Daniel Maree, the founder and executive director of Million Hoodies, a national non-profit, wants to capture the attention and energy of young people with a Virtual March on Washington that will speak to them through music, celebrities and social media.
"We knew very early on that we wanted to do something different around the March on Washington," Maree told BuzzFeed ahead of the 50th anniversary of Martin Luther King, Jr.'s Great March on Washington.
The virtual march will be livestreamed on Saturday, August 24, which will include musical performances, shout outs from celebrities and a push for people around the country to send in photos of themselves wearing hoodies with the hashtag #HoodiesUp.
Maree says the older generation of leaders "have taken us very far," but now is the time for youth to harness their power.
"For us to see real change we need to focus on the voices of young people who are being killed in Chicago and stopped and frisked in New York," he says.
The focus of Million Hoodies has been on the death of Trayvon Martin, a moment that many young people rallied around. "We were able to mobilize 50,000 people around the U.S. to sign the Change.org petition for Trayvon, which reached over 2 million signatures and is the fastest growing petition on the site," Maree says.
Maree was honored for Million Hoodies at the Do Something Awards — a ceremony sponsored by the non-profit activism organization, Do Something — winning a $100,000 grand prize that he says will be used to grow college chapters and infuse the organization's efforts to stop racial profiling. They've already received reports of 2,000 instances of police misconduct from young people around the country, he says.
The young founder sees Million Hoodies as a cross between a non-profit, an ad agency and a startup and he uses that mindset in how the organization does youth outreach and engagement.
"My background is in advertising and entertainment and I believe strongly in the power of the medium to reach them in their own way on their own terms," he says. "I'm a member of the Millennial generation and we believe in honest content and we're not seeing that."
The virtual march will be supplemented by 50 to 100 young people who will come to Washington from New York by bus. He's also using Thunderclap, a website that brings people together to send out a message on social media at the same time to amplify their message. At 7:16:56 on Sunday, the moment of Trayvon Martin's death, they will send the message below.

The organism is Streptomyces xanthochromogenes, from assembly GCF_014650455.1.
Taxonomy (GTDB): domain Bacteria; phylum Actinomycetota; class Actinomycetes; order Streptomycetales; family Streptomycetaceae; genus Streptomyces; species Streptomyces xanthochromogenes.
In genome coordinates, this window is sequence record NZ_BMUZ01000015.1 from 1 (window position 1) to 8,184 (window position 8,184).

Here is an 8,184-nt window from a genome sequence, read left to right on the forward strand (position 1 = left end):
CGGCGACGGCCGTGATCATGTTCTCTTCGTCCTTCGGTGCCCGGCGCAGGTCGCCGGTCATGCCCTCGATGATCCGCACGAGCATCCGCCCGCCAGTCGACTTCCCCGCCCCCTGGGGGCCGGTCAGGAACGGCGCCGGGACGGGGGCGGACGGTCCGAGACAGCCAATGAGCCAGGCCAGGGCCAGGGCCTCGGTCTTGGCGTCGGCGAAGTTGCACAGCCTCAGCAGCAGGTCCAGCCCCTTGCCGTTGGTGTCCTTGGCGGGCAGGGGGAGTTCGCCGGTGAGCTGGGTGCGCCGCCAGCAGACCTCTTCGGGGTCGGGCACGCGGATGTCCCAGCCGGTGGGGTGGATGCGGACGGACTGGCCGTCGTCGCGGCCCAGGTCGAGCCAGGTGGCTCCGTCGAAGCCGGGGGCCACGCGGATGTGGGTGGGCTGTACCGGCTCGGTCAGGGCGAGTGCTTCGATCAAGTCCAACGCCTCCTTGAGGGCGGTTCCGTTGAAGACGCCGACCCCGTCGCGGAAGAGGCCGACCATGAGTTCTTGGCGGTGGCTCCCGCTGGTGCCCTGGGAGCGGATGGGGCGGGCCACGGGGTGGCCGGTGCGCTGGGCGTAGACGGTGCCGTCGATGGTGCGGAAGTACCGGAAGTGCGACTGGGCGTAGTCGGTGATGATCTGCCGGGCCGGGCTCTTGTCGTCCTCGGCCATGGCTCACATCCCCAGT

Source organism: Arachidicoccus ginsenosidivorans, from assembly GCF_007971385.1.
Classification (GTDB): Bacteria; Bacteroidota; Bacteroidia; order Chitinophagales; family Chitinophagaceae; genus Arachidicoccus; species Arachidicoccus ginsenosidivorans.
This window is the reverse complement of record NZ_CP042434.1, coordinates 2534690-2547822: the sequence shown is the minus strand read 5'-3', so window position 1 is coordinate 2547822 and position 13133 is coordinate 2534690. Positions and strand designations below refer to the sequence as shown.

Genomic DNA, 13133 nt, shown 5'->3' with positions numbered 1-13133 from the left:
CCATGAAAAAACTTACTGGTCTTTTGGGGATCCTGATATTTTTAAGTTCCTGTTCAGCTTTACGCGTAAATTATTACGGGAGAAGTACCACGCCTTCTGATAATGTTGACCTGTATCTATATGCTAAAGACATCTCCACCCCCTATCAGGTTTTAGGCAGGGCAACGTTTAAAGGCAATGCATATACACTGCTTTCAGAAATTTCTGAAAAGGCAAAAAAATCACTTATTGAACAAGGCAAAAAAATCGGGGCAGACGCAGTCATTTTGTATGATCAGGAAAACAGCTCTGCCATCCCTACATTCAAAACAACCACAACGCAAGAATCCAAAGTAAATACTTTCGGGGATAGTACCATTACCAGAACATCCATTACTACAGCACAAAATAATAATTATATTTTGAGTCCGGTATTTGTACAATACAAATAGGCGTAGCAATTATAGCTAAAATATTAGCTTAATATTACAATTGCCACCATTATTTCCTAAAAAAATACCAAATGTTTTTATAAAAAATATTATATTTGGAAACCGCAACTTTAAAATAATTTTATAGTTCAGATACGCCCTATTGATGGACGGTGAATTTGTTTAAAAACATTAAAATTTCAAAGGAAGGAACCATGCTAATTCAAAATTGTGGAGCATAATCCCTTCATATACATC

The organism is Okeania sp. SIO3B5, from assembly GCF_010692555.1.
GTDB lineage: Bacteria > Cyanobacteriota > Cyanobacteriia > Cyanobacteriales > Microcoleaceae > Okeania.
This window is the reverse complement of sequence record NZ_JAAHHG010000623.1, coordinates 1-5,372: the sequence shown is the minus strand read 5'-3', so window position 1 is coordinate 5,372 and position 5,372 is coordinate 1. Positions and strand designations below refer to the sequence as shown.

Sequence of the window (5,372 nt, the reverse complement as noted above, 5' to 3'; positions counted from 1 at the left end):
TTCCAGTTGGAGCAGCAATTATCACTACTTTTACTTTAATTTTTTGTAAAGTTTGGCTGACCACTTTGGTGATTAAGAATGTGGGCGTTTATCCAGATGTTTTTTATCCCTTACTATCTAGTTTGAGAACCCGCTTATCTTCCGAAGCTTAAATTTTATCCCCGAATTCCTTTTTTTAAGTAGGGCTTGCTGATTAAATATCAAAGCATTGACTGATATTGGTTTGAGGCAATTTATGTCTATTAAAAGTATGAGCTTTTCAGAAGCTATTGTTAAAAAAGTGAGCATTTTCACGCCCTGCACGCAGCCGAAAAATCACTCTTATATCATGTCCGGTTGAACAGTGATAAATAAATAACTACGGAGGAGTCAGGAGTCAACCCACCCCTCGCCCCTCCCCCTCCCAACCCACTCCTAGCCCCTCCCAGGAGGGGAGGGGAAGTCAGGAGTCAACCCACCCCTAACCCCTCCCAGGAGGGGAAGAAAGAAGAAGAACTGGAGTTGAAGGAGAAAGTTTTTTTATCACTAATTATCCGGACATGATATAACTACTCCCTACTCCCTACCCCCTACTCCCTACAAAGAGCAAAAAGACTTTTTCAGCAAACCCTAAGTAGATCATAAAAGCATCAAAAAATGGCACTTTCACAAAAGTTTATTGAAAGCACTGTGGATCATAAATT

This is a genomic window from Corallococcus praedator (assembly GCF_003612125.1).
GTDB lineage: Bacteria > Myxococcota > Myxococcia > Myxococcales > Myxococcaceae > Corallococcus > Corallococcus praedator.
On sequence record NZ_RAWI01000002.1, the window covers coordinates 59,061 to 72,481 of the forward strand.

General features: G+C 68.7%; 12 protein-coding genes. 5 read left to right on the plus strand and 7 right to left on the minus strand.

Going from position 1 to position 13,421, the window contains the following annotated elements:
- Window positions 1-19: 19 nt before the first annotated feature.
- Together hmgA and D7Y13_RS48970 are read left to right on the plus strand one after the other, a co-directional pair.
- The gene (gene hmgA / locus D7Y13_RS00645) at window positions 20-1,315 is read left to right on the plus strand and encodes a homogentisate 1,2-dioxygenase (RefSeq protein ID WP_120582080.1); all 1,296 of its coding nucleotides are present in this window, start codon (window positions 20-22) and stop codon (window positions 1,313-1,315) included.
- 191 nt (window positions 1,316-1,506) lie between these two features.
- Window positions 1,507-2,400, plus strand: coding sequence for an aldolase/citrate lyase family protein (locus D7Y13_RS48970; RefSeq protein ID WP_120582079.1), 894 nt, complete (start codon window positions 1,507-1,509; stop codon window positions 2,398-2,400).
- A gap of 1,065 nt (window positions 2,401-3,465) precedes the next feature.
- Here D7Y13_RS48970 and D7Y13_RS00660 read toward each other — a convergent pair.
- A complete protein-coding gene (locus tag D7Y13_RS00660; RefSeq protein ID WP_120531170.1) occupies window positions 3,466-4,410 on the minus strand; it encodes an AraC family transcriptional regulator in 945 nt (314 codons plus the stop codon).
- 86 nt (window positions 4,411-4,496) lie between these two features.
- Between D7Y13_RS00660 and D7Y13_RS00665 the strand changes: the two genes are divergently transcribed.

It's clear that Maree believes in Million Hoodies, even before you see that he tattooed the hashtag #MillionHoodies across his forearm. He says ending racial profiling is immensely important to him, but the organization also seeks to mobilize people to vote and improve education.
"For the educational component we're in discussion with the Bill and Melinda Gates Foundation to help middle school and high school students," he says.
Rallies are rallies and all organizations, big and small, have mission statements and pet projects, but you can't help but sit up and take notice when Maree says Million Hoodies is in discussions to work with Matt Dover of Civis Analytics, one of the principal players on the Obama 2012 data team, to analyze voter registration and look at gun violence and racial profiling data.
"From a larger picture stand point we want to figure out how we can leverage big data and analytics," he says.
On Saturday, people can go to MHoodies.org to watch the livestream, sign a petition against racial profiling or start a college chapter, he says.
Maree says people have forgotten about the nature of Martin Luther King Jr.'s dream and he sees parallels between the March on Washington and the virtual march:
"We often lose sight of what Dr. King's dream really was. It wasn't just racial profiling. It was understanding that we are all our brother's keepers. I grew up in South Africa and I think of the South African term Ubuntu. "I am what I am through other people." I feel that's what the world hasn't taken away from Dr. King's legacy. Not just racial harmony but human harmony, humanity. We're at an unfortunate point in American history, back at the table, back in the same discussion, because of a racial profiling case. Dr. King's dream hasn't been realized fully. But what gives me hope is 50 years ago we didn't have social media. So to me, the virtual march on Washington, is the modern ancestor, the natural next step.